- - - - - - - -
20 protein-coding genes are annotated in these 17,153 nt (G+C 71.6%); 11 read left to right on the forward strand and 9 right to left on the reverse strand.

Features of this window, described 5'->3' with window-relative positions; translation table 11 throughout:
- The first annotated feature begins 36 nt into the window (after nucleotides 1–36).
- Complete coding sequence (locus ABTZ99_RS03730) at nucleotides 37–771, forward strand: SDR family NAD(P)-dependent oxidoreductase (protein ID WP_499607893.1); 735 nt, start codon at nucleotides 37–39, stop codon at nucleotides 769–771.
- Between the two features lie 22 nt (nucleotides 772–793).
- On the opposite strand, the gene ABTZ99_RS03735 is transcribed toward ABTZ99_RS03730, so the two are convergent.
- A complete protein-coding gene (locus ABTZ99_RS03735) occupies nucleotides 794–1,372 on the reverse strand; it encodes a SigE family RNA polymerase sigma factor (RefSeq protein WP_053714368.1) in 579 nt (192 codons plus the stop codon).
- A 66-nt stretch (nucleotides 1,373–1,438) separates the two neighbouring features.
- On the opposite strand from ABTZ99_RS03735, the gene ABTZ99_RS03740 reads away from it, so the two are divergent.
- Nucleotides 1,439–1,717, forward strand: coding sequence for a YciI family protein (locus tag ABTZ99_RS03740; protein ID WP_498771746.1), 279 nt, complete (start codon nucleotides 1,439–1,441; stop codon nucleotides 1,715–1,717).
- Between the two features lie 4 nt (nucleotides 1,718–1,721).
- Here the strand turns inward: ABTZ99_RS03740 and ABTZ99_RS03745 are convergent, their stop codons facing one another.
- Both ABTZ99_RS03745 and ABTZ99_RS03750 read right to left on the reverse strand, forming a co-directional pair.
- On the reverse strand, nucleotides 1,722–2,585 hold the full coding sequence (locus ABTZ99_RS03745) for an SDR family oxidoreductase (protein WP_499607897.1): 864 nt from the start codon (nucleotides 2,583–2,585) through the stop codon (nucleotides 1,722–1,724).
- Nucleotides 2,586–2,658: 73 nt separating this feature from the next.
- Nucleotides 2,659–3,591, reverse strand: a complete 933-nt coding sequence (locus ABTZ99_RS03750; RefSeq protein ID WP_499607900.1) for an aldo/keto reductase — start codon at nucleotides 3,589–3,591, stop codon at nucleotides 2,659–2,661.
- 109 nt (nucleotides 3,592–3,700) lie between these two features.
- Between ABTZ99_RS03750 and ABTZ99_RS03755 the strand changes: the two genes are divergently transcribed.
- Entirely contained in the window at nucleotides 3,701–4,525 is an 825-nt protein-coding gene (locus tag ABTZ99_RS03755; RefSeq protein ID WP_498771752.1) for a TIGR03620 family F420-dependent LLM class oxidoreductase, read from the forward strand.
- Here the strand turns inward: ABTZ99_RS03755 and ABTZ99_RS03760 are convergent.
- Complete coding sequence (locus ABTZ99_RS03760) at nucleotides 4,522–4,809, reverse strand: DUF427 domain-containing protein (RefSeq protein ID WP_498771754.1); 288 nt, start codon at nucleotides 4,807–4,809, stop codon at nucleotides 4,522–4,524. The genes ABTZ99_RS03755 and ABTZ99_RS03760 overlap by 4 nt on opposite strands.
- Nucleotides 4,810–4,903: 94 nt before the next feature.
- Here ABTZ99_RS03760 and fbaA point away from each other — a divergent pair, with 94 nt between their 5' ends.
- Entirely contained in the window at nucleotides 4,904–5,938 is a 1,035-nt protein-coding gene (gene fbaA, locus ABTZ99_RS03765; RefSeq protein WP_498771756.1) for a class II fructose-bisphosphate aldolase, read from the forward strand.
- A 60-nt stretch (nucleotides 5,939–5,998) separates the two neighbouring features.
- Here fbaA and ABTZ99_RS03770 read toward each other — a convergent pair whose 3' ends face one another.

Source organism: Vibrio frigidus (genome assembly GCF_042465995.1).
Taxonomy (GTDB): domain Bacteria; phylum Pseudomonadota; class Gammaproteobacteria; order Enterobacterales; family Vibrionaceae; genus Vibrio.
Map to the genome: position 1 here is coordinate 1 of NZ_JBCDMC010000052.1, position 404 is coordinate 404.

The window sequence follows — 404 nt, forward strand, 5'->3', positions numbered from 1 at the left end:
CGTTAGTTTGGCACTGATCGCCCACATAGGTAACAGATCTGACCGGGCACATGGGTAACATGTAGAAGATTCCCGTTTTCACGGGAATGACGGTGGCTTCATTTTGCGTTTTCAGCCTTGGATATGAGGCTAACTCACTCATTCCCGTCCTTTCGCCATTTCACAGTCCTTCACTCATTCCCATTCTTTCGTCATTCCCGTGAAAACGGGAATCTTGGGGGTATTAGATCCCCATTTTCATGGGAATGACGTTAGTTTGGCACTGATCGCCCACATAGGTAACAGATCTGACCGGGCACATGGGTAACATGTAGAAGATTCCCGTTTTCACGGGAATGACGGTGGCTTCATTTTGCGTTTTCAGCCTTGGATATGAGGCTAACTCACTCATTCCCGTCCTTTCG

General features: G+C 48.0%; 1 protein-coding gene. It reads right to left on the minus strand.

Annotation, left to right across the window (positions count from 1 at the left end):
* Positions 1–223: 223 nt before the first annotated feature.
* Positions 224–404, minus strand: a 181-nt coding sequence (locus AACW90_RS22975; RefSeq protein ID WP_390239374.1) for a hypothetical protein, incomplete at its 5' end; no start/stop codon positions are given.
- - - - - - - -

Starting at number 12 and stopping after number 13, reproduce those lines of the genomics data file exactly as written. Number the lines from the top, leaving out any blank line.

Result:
- Here the strand turns inward: ABTZ99_RS03740 and ABTZ99_RS03745 are convergent, their stop codons facing one another.
- Both ABTZ99_RS03745 and ABTZ99_RS03750 read right to left on the reverse strand, forming a co-directional pair.